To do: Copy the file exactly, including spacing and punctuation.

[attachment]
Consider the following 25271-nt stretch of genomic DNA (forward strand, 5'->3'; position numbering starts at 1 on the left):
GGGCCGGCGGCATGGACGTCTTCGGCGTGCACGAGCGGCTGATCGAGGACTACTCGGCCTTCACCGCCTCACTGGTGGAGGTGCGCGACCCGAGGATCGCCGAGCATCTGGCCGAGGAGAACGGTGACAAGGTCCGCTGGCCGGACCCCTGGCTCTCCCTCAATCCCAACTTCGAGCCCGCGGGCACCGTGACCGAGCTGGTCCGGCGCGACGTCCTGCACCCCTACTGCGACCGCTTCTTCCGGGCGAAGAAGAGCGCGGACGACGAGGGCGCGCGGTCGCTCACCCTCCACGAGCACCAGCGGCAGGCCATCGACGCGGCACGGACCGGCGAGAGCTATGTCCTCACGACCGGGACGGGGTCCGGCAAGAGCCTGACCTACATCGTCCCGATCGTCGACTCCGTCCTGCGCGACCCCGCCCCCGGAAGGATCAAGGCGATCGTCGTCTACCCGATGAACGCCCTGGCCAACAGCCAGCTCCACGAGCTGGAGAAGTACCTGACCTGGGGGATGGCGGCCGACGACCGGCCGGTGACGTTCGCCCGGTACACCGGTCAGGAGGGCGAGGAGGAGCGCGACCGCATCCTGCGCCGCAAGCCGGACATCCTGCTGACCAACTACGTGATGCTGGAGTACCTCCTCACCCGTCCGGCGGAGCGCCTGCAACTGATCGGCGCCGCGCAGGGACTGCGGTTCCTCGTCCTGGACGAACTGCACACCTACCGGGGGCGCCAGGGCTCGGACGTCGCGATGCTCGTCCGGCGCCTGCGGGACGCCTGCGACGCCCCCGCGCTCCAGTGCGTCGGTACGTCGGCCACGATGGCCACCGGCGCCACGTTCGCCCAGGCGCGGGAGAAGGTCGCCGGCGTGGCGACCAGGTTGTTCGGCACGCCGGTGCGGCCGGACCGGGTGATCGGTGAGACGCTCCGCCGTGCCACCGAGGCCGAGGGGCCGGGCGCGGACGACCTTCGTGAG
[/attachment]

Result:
Consider the following 25271-nt stretch of genomic DNA (forward strand, 5'->3'; position numbering starts at 1 on the left):
GGGCCGGCGGCATGGACGTCTTCGGCGTGCACGAGCGGCTGATCGAGGACTACTCGGCCTTCACCGCCTCACTGGTGGAGGTGCGCGACCCGAGGATCGCCGAGCATCTGGCCGAGGAGAACGGTGACAAGGTCCGCTGGCCGGACCCCTGGCTCTCCCTCAATCCCAACTTCGAGCCCGCGGGCACCGTGACCGAGCTGGTCCGGCGCGACGTCCTGCACCCCTACTGCGACCGCTTCTTCCGGGCGAAGAAGAGCGCGGACGACGAGGGCGCGCGGTCGCTCACCCTCCACGAGCACCAGCGGCAGGCCATCGACGCGGCACGGACCGGCGAGAGCTATGTCCTCACGACCGGGACGGGGTCCGGCAAGAGCCTGACCTACATCGTCCCGATCGTCGACTCCGTCCTGCGCGACCCCGCCCCCGGAAGGATCAAGGCGATCGTCGTCTACCCGATGAACGCCCTGGCCAACAGCCAGCTCCACGAGCTGGAGAAGTACCTGACCTGGGGGATGGCGGCCGACGACCGGCCGGTGACGTTCGCCCGGTACACCGGTCAGGAGGGCGAGGAGGAGCGCGACCGCATCCTGCGCCGCAAGCCGGACATCCTGCTGACCAACTACGTGATGCTGGAGTACCTCCTCACCCGTCCGGCGGAGCGCCTGCAACTGATCGGCGCCGCGCAGGGACTGCGGTTCCTCGTCCTGGACGAACTGCACACCTACCGGGGGCGCCAGGGCTCGGACGTCGCGATGCTCGTCCGGCGCCTGCGGGACGCCTGCGACGCCCCCGCGCTCCAGTGCGTCGGTACGTCGGCCACGATGGCCACCGGCGCCACGTTCGCCCAGGCGCGGGAGAAGGTCGCCGGCGTGGCGACCAGGTTGTTCGGCACGCCGGTGCGGCCGGACCGGGTGATCGGTGAGACGCTCCGCCGTGCCACCGAGGCCGAGGGGCCGGGCGCGGACGACCTTCGTGAG